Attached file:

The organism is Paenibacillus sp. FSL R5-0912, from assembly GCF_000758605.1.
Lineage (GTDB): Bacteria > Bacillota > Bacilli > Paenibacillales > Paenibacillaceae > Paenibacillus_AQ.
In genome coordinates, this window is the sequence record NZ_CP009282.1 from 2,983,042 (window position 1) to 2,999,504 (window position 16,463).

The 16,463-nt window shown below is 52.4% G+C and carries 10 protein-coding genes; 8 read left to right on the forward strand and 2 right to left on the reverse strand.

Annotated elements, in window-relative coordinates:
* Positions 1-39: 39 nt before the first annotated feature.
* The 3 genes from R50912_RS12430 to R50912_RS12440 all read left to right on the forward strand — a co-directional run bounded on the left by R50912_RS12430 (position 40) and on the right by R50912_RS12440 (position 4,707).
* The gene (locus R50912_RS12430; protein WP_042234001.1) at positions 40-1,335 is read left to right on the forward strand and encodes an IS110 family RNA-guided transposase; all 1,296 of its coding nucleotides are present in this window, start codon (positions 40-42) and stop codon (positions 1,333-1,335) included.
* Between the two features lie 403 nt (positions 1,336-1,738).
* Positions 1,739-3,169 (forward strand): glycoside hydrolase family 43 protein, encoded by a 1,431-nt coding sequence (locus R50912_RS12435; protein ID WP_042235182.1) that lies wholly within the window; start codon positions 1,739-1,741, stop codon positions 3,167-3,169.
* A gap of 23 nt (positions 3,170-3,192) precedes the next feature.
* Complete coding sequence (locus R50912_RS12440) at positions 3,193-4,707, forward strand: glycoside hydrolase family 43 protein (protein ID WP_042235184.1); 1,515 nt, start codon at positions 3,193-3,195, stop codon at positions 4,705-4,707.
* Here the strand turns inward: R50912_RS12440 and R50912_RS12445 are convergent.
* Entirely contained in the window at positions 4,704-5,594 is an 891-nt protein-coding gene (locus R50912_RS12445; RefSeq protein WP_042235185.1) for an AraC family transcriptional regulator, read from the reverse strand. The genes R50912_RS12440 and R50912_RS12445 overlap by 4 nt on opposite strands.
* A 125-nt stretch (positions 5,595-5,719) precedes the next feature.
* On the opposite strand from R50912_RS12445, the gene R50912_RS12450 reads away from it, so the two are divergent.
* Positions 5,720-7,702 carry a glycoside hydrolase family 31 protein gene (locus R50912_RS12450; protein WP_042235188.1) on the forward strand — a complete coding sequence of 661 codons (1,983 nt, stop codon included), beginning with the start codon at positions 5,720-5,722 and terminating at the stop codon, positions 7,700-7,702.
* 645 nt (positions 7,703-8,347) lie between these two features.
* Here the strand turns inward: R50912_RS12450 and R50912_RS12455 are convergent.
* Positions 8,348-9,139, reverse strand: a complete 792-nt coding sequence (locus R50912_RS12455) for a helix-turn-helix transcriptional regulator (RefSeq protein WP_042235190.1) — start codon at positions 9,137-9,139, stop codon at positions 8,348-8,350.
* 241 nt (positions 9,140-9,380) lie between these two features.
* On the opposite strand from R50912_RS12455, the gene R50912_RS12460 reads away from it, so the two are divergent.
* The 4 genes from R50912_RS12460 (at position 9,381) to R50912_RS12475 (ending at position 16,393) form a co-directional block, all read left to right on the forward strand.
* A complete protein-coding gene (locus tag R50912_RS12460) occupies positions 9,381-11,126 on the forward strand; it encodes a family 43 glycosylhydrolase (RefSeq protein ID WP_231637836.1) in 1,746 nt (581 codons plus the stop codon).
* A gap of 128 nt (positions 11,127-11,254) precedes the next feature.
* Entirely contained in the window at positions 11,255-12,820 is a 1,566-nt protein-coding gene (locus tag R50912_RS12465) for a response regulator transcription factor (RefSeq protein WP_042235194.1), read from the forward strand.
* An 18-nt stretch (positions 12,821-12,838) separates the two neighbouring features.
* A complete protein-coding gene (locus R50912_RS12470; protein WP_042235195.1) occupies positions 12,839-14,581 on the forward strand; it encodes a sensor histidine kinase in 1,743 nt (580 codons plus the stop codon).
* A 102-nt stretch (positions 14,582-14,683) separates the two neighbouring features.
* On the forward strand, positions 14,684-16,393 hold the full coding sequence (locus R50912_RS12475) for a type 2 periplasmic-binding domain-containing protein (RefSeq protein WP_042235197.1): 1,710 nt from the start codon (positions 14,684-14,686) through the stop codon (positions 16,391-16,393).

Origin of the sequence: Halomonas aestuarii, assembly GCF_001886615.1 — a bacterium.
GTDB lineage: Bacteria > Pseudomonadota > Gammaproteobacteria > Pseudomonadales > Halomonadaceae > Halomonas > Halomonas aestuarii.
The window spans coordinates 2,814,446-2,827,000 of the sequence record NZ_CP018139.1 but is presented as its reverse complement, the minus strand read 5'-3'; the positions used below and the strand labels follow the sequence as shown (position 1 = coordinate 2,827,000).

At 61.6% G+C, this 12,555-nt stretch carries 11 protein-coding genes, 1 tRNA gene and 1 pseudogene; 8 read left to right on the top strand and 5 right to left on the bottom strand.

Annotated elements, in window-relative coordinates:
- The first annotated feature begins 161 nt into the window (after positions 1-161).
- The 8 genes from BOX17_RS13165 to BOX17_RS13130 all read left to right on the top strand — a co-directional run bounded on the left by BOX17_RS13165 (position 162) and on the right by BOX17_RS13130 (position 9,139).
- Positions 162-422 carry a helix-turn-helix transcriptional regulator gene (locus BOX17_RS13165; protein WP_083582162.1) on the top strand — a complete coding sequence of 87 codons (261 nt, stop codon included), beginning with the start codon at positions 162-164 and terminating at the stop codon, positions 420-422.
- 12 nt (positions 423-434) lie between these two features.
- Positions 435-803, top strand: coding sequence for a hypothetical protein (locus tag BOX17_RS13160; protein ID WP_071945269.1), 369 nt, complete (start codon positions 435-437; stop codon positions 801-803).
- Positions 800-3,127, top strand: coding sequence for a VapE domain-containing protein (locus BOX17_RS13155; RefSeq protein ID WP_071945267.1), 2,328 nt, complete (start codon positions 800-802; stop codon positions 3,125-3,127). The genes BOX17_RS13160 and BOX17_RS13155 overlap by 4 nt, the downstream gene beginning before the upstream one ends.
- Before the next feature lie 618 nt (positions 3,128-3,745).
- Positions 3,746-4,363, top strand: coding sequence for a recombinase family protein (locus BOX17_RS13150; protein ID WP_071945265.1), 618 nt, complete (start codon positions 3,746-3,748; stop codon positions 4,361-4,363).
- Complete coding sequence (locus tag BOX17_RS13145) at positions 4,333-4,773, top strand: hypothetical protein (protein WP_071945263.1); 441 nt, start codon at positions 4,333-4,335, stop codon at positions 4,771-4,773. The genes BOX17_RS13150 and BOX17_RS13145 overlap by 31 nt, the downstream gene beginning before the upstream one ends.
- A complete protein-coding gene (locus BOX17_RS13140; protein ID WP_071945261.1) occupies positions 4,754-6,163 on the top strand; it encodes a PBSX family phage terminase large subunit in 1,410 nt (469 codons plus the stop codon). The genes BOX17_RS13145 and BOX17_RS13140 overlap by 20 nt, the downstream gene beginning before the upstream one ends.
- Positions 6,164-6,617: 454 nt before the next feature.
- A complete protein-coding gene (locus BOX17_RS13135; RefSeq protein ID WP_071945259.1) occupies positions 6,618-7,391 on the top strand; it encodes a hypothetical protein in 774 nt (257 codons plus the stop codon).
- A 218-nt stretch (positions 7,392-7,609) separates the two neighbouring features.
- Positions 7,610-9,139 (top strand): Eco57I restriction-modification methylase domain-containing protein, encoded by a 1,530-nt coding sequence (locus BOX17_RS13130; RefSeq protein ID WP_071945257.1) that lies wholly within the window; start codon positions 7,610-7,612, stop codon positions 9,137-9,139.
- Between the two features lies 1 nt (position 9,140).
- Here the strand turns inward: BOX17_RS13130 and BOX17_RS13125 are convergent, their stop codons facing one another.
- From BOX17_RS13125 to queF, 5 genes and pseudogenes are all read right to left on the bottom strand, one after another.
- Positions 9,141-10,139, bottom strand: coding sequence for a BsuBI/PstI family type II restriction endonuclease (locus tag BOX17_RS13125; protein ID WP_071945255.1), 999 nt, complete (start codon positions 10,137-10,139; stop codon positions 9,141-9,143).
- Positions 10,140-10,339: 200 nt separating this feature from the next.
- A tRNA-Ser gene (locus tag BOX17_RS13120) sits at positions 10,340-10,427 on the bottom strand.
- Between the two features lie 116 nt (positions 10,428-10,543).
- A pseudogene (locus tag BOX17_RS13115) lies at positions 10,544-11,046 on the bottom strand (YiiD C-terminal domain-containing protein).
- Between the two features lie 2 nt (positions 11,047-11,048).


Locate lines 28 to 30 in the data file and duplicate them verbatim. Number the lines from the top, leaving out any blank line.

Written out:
* A complete protein-coding gene (locus R50912_RS12470; protein WP_042235195.1) occupies positions 12,839-14,581 on the forward strand; it encodes a sensor histidine kinase in 1,743 nt (580 codons plus the stop codon).
* A 102-nt stretch (positions 14,582-14,683) separates the two neighbouring features.
* On the forward strand, positions 14,684-16,393 hold the full coding sequence (locus R50912_RS12475) for a type 2 periplasmic-binding domain-containing protein (RefSeq protein WP_042235197.1): 1,710 nt from the start codon (positions 14,684-14,686) through the stop codon (positions 16,391-16,393).